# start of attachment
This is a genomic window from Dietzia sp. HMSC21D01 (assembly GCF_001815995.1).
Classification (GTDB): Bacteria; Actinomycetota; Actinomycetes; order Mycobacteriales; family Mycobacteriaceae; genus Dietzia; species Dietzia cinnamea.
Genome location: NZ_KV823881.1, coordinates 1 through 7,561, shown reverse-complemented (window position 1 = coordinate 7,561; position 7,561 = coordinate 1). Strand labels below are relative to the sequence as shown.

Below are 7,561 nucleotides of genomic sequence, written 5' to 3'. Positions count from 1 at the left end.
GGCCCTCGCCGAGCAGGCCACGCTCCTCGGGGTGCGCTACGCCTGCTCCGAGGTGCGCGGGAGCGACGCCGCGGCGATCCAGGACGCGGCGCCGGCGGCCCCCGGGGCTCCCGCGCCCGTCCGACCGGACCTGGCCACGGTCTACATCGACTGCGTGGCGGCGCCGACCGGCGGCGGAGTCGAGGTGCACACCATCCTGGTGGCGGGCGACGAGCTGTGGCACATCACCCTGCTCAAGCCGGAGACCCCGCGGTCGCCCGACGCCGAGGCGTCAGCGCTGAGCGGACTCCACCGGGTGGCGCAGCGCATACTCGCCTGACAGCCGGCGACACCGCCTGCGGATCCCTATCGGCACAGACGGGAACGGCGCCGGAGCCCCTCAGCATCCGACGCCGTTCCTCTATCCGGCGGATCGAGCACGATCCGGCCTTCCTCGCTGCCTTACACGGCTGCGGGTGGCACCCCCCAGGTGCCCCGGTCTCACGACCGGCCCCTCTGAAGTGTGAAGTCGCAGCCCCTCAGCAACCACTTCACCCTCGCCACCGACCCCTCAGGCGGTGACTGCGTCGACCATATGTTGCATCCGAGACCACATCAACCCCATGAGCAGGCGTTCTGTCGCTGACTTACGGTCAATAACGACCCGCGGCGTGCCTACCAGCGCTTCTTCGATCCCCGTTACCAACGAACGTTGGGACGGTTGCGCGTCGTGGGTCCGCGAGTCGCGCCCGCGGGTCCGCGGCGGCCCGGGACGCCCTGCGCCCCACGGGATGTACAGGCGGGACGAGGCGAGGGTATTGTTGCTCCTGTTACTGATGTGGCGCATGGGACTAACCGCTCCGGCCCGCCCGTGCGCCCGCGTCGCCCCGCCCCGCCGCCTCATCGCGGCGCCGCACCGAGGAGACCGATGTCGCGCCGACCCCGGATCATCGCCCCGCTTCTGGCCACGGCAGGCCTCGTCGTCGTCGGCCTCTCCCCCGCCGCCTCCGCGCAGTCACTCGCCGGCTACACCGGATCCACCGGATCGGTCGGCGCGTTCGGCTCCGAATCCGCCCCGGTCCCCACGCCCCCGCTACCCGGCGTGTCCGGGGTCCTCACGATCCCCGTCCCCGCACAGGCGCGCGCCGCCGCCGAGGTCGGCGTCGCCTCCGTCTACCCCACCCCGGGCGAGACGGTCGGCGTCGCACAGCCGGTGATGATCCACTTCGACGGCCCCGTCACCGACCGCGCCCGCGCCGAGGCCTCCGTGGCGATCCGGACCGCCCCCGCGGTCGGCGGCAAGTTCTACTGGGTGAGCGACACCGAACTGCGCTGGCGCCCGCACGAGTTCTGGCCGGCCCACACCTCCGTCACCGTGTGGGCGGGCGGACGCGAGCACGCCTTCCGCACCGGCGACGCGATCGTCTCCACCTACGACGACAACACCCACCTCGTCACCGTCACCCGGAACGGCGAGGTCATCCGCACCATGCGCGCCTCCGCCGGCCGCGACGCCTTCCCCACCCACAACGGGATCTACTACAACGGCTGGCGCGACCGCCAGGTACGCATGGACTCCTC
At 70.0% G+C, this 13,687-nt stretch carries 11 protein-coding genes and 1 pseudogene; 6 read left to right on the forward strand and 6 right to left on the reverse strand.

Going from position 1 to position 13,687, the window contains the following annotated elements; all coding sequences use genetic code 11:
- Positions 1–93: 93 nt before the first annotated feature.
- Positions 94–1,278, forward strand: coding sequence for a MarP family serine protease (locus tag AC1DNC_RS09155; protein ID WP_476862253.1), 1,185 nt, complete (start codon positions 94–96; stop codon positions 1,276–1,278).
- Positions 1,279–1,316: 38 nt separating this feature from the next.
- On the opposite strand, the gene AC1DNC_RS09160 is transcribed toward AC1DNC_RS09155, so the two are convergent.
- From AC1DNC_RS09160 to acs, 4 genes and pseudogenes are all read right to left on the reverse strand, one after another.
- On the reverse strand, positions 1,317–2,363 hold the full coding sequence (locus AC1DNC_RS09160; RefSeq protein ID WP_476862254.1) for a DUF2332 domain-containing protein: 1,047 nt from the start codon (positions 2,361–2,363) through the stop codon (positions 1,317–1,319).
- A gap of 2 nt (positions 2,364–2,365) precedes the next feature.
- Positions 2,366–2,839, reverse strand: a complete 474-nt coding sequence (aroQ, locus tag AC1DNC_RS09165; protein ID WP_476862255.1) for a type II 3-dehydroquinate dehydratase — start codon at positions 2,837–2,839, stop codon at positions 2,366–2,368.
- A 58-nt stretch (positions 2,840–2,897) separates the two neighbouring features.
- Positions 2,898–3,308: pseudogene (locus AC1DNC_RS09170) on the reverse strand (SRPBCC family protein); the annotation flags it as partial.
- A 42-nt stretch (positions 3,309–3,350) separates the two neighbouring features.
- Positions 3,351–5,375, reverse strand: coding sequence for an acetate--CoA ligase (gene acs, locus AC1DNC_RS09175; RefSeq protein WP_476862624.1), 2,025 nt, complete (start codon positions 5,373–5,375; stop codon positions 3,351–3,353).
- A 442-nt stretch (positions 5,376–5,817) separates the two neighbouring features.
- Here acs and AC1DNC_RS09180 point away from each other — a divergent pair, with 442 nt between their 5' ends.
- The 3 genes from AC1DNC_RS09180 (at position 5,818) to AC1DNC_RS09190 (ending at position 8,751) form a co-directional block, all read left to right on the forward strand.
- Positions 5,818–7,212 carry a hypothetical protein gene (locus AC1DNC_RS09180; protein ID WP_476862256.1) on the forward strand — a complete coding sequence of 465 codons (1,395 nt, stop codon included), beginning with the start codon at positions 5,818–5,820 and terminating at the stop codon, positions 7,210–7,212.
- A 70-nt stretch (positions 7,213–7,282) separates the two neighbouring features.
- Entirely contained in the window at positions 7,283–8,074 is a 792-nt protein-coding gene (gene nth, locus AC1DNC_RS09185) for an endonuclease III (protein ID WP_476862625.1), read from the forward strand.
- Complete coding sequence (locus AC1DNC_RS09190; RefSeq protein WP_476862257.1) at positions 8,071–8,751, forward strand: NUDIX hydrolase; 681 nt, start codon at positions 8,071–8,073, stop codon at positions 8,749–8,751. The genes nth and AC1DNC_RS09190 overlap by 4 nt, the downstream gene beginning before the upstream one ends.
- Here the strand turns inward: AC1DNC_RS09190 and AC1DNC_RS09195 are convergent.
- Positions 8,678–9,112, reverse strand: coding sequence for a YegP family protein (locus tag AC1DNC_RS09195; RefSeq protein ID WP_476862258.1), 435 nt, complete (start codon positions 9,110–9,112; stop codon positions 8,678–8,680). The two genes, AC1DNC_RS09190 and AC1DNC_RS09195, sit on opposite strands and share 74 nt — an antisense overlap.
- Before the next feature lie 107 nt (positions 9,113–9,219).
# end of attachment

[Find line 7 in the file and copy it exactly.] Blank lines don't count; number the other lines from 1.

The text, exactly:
Going from position 1 to position 13,687, the window contains the following annotated elements; all coding sequences use genetic code 11: